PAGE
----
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Government defends Microsoft breakup

The prosecution says the software giant has failed to support its claim that a breakup would be damaging.

Defending its plan to break up Microsoft Corp., the government filed documents with a federal judge Wednesday night that disparaged Microsoft's alternative proposal as "a cosmetic remedy that would have virtually no competitive significance."

The brief, from the Justice Department and 17 state attorneys general, is the last written filing in the case before remedy hearings begin May 24. It is a response to the brief Microsoft filed last week in which the company proposed several narrow restrictions on its behavior that it said would be more appropriate remedies than breaking up the company.

But the government brief said Microsoft's proposal "does not address some of the most important violations found by the court," including the finding that the company had illegally tied its Web browser to the Windows operating system.

The document also belittled Microsoft's contention that interaction between its product groups was crucial for continued innovation. It cited several recent instances when company leaders, including its chairman, Bill Gates, said exactly the opposite _ that clear divisions between groups was important for the company's success.

In response, Microsoft said, "The government filing is long on rhetoric but short on economic analysis or factual support for its overreaching proposals."

On April 3, Judge Thomas Penfield Jackson ruled that Microsoft was in wide violation of federal and state antitrust laws, and a few days later he told lawyers for both sides that he wanted to complete the penalty phase of the case quickly _ preferably within 60 days.

Then, on April 20, the federal and state governments proposed breaking Microsoft in two and imposing restrictions on the company's behavior while the breakup was being carried out. Two states, Illinois and Ohio, declined to go along with the others, saying a breakup was too extreme a remedy.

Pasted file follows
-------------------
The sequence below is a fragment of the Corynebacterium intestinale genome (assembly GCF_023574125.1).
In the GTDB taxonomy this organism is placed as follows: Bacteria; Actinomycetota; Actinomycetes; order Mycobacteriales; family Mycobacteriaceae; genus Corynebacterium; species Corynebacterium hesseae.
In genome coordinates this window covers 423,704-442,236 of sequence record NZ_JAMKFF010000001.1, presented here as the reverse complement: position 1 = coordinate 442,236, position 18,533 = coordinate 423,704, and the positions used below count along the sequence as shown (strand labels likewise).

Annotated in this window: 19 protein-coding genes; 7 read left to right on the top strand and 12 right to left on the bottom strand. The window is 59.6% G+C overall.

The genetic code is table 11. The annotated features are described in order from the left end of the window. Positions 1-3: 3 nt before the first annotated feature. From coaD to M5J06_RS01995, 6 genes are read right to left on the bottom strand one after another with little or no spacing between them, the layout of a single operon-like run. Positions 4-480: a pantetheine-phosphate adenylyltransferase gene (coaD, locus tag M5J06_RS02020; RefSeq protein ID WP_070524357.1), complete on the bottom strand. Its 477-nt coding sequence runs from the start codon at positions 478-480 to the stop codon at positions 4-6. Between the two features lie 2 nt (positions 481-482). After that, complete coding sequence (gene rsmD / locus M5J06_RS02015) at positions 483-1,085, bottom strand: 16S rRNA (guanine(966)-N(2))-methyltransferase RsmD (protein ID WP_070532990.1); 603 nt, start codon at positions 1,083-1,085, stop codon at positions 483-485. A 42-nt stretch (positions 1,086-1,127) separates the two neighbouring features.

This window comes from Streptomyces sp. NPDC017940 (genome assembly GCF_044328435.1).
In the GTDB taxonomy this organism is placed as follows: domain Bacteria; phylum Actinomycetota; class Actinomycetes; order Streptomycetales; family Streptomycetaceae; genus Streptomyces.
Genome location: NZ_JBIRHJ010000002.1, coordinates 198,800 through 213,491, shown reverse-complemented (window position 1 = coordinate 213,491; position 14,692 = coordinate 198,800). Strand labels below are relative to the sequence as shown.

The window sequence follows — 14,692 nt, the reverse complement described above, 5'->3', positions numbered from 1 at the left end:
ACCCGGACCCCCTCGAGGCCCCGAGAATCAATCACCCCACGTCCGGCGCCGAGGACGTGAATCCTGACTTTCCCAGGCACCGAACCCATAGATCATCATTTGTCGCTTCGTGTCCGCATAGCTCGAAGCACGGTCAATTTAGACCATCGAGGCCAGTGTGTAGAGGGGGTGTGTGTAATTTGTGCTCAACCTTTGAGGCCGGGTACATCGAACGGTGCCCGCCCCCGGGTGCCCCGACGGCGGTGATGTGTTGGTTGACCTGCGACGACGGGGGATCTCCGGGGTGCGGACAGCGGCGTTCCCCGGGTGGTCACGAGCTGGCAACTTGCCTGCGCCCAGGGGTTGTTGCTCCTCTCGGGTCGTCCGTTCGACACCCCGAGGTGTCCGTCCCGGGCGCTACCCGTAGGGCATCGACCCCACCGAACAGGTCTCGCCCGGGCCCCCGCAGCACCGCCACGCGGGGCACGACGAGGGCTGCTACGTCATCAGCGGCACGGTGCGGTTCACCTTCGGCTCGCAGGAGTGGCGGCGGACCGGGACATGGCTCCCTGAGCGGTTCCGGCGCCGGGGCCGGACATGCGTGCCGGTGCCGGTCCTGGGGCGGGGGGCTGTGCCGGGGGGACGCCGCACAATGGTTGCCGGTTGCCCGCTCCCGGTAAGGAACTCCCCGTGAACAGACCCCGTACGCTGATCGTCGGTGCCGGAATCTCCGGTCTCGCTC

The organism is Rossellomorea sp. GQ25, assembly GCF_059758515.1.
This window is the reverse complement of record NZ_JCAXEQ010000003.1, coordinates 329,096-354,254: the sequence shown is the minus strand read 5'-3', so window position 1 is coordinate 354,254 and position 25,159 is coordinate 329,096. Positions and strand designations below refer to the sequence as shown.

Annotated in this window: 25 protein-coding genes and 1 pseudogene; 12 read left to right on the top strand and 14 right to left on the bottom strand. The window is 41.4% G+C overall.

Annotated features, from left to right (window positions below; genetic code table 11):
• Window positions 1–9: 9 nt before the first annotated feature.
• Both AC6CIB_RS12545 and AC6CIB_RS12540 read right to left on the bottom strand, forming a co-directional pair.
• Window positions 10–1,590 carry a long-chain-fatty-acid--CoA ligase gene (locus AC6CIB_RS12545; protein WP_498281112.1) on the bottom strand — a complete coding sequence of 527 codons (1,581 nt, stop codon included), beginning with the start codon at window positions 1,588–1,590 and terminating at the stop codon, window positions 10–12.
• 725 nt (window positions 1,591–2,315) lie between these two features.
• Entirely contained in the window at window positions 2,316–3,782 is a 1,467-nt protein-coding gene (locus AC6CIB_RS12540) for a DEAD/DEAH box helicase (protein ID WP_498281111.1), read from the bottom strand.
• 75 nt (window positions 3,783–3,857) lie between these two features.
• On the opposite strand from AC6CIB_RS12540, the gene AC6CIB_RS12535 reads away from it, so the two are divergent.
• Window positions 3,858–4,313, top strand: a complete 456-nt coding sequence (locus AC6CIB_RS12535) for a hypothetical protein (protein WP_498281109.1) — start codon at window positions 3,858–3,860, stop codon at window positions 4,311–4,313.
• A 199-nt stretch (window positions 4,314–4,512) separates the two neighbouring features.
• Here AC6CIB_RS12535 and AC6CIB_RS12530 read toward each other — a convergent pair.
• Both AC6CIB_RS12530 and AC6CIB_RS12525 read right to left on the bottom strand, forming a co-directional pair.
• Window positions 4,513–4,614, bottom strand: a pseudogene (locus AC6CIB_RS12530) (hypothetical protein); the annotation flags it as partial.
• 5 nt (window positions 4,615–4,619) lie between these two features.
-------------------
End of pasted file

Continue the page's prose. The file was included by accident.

Under the government plan, one company would hold the Windows operating system and the other would keep everything else, including the Office package of applications programs that includes Word, the word processor, and Excel, the spreadsheet program.

In its brief last week, Microsoft decried the idea of a breakup and said "cross-pollination between engineers working on different products such as Windows and Office has led to numerous innovations."

But Wednesday's government brief says: "The story Microsoft now tells of dependency between the operating systems and applications is, at the very least, greatly exaggerated." It goes on to quote company leaders who appear to support that assertion.

In an e-mail last year in which two company executives, Ben Slivka and Brad Silverberg, were discussing a forthcoming corporate reorganization, Silverberg wrote that Steven Ballmer, Microsoft's president, "needs to do something so that the company ends up with an organization that essentially is a separate company within the company."

"It has to be free to do what it thinks best," he continued, because "the company is so wrapped up in its shorts that it can't get anything done."

Microsoft, in its brief filed last week, insisted that it would need six months to prepare for remedy hearings should the judge decide to consider the government's breakup plan. That would push the end of the trial well into the next presidential administration.

And though Microsoft denies it, many analysts say they think the company hopes a Republican administration will drop the breakup idea. Gov. George W. Bush already has suggested he opposes a breakup of the company.

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